Best-Selling Author Has Fond Memories Of Montgomery County

By: Tim Timmons

A dozen or so years ago, my wife and I read a fascinating book – One Second After. It was a riveting story about a small town in the mountains of North Carolina and the people who live there. One spring afternoon, the power goes out. Phone lines are dead, cars won’t start . . . the U.S. has been hit with an EMP – electromagnetic pulse – attack.

Over the new few hundred pages, the reader follows the story of a family and their community trying to survive in a world drastically different than the one they woke up in on that May day.

It’s not just well written – it’s scary realistic as the writer describes how quickly society dissolves into chaos. Lawlessness reigns, but that’s only part of the problem. Medicines that require refrigeration are gone. A local nursing home suffers multiple fatalities. Minor mishaps turn into life-threatening emergencies.

This isn’t a process that takes months or years, but days and weeks.

It’s a stark and arguably realistic look at exactly how fragile our world really is just below the surface.

The writer is William R. Forstchen, a prodigious author with dozens of books to his credit. He is a professor emeritus of history and creative writing at Montreat College in western North Carolina. One Second After was not his first book, but it did end up being the first in a series that includes One Year After and The Final Day. This week sees the release of a fourth and what Forstchen said is likely the last book in the series – Five Years After: A John Matherson Novel.

Forstchen was born in New Jersey and now teaches in North Carolina. But he has a strong Indiana – and Montgomery County – connection. He got his doctorate at Purdue. While there, he used to travel south.

“Crawfordsville? You’re in Crawfordsville?” he said on the phone. “I used to come down there and go canoeing on Sugar Creek! What a great experience.”

How did he get from Purdue to the creek?

“The general,” he said. “I went to Purdue and within a couple of weeks I found out about the general and came down to see the study.”

Forstchen said he had great times at the Lew Wallace Study and while he was visiting heard about Sugar Creek.

“When you are floating along and come up on those covered bridges, it’s just spectacular.”

Forstchen took a little time recently to talk about Five Years After – a book he said he really hadn’t planned on writing.

“Remember the line from The Godfather,” he laughed. “Just when I thought I was out, they pull me back in . . . When I wrote Final Day, I chose the word final for a reason, it wraps up the series.”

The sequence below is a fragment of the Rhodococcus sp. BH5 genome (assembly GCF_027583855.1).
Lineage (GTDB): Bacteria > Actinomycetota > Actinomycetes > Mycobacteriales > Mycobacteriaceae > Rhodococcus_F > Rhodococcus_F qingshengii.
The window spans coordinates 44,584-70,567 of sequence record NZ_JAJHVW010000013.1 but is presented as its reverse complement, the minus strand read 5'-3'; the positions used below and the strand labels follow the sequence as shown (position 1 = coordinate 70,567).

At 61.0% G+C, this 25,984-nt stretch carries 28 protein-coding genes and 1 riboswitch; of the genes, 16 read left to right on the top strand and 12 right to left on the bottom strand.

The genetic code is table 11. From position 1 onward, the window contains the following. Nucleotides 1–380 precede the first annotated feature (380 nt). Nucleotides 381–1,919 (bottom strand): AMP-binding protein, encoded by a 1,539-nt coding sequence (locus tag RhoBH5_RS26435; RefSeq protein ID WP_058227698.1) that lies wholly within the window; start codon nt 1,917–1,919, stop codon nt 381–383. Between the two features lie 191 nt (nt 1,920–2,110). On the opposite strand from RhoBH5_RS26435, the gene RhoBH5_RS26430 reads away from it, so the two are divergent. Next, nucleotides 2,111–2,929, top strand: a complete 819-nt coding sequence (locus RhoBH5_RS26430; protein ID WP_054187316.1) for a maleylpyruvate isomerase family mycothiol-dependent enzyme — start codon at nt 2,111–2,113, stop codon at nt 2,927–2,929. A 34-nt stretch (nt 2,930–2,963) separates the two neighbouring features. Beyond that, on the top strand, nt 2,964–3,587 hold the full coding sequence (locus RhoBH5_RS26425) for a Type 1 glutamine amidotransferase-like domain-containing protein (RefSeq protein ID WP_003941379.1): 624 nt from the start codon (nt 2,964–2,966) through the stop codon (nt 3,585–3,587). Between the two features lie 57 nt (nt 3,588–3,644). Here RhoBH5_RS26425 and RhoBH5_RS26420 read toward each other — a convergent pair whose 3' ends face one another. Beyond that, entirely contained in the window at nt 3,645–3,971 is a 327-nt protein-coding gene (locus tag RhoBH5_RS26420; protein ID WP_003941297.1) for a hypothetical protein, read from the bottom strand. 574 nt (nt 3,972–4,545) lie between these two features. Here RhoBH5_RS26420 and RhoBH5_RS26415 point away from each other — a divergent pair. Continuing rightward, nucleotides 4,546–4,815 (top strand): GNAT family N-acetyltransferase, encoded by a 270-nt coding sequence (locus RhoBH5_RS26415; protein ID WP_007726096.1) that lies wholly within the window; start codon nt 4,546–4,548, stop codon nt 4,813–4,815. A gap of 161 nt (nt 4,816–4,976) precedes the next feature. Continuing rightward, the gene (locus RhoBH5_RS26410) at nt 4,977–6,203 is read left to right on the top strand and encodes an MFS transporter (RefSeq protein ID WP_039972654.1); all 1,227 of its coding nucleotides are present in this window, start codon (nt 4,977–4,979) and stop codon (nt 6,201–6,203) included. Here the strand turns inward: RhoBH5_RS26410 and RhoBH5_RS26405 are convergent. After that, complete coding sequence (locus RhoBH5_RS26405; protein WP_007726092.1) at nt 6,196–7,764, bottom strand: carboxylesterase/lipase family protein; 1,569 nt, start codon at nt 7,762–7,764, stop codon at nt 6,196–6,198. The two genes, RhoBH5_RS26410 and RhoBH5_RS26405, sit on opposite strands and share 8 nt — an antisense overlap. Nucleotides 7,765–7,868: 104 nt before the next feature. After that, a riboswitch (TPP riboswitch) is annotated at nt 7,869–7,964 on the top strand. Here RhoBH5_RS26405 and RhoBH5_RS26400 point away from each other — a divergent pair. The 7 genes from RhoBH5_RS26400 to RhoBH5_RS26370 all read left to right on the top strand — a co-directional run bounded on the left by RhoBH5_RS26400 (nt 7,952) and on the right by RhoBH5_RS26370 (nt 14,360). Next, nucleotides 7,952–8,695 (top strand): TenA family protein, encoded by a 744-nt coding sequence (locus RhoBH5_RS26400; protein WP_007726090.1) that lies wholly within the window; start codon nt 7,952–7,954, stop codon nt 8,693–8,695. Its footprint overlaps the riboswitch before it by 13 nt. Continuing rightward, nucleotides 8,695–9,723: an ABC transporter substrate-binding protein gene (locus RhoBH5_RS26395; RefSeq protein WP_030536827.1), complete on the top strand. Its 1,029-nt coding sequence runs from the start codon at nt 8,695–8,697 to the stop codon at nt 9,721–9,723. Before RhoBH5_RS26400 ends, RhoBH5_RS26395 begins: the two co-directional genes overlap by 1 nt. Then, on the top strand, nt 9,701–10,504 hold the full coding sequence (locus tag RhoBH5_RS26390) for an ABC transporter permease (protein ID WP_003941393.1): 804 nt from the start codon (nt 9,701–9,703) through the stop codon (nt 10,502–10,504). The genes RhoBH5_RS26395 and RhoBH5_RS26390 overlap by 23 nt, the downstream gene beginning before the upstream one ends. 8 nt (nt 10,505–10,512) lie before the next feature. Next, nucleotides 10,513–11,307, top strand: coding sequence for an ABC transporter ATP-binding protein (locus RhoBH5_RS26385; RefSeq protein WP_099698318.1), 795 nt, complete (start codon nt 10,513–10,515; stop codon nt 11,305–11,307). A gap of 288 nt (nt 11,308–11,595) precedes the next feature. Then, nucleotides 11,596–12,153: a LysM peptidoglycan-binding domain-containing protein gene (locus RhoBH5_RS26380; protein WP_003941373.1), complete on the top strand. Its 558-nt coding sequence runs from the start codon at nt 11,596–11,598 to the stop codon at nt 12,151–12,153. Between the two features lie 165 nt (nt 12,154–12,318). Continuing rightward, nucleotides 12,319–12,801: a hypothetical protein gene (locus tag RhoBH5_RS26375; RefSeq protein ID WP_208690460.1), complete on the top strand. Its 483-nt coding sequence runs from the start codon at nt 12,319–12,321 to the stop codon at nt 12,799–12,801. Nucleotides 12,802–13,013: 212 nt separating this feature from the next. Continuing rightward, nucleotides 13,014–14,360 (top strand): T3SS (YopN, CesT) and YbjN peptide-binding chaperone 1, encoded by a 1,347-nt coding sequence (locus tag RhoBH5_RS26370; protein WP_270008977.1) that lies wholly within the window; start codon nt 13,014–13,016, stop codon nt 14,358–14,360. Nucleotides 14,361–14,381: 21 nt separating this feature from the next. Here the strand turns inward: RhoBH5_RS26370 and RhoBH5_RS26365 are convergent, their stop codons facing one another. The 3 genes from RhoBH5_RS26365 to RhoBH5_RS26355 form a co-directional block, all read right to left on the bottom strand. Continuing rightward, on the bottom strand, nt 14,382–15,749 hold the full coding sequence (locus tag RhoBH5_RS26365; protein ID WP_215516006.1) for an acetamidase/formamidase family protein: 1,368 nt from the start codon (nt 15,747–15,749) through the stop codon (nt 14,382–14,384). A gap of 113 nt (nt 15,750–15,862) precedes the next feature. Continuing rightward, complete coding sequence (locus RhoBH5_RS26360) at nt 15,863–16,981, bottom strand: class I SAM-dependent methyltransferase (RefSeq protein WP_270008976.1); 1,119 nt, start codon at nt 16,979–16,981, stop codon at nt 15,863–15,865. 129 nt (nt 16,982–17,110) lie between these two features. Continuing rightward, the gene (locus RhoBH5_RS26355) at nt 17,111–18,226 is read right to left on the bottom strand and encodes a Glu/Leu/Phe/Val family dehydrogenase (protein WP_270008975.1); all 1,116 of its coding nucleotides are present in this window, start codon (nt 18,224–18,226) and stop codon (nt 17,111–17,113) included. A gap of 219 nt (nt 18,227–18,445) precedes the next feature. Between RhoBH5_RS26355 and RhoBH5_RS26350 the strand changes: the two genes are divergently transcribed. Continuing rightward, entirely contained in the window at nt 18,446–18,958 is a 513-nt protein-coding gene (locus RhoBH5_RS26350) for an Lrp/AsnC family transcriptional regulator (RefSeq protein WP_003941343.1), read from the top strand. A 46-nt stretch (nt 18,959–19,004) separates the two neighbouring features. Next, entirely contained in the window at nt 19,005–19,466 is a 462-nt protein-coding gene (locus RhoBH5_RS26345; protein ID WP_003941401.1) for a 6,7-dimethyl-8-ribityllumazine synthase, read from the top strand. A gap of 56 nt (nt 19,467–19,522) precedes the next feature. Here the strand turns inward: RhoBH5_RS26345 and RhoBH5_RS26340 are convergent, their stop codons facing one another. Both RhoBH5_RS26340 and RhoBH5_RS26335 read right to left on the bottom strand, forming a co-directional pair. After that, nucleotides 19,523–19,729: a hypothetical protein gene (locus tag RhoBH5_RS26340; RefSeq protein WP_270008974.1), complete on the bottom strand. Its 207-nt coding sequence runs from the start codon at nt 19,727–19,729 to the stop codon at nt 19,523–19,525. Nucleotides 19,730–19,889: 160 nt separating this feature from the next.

But the 70-year-old said his publisher kept prodding.

“I really do think this is the last one,” he chuckled.

Of course the publisher had good reason. One Second After was a huge hit.

“It caught me totally off guard,” Forstchen said. “I figured it was going to sell five or six thousand and that’s it. My agent called and said ‘you better sit down. You’re on the New York Times best seller list.’ “

Where did the idea that launched the series come from?

“At Purdue when I was in grad school,” he explained. “I was aware of the issue of EMP. When the ice storm in ’90 or ’91 hit, after four or five days of no power people were getting really squirrely. There were stories about people screaming at power crews. Things got ugly. That was the genesis.”

Former Speaker of the House Newt Gingrich has written about the series, and in fact, the two have become friends and co-authors. They’ve paired up on the books 1945, Pearl Harbor, Gettysburg, Days of Infamy and others.

They met before Gingrich became Speaker of the House. Of course Gingrich taught history at West Georgia College before getting into politics. The pair found they had a lot in common.

“Here’s the kind of guy (Gingrich) is,” Forstchen said. “I gave him a framed portrait of Ulysses S. Grant with the famous quote ‘I propose to fight it out on this line if it takes all summer.’ He beamed, and then said, ‘I can’t accept this.’ ”

Turns out that because of congressional rules, gifts over a specific dollar value were not allowed. So Forstchen told Gingrich to keep it on loan.

Years later, the pair were together and Gingrich brought the painting out to give back.

“That’s the kind of guy he is,” Forstchen said. “Hell, I had forgotten about it.”

Of course he told Gingrich to keep it.

Although the storyline follows the main character, the overriding theme is the fragility of our nation’s power grid.

“America’s electrical infrastructure is antiquated,” he explained. “It’s 40, 50 years old. We have to restructure. We’re spending a trillion on green energy when we have to restructure.

“If you don’t have a month’s worth of supplies in your house now, you’re crazy. I’ve talked to some who said they had enough to get by until FEMA comes. Well, what if FEMA doesn’t come?”

Five Years After is available at all major booksellers online as well as Barnes & Noble at Tippecanoe Mall in Lafayette.

-Two cents, which is about how much Timmons said his columns are worth, appears periodically on Wednesdays in The Paper. Timmons is the publisher of The Paper and can be contacted at [email protected].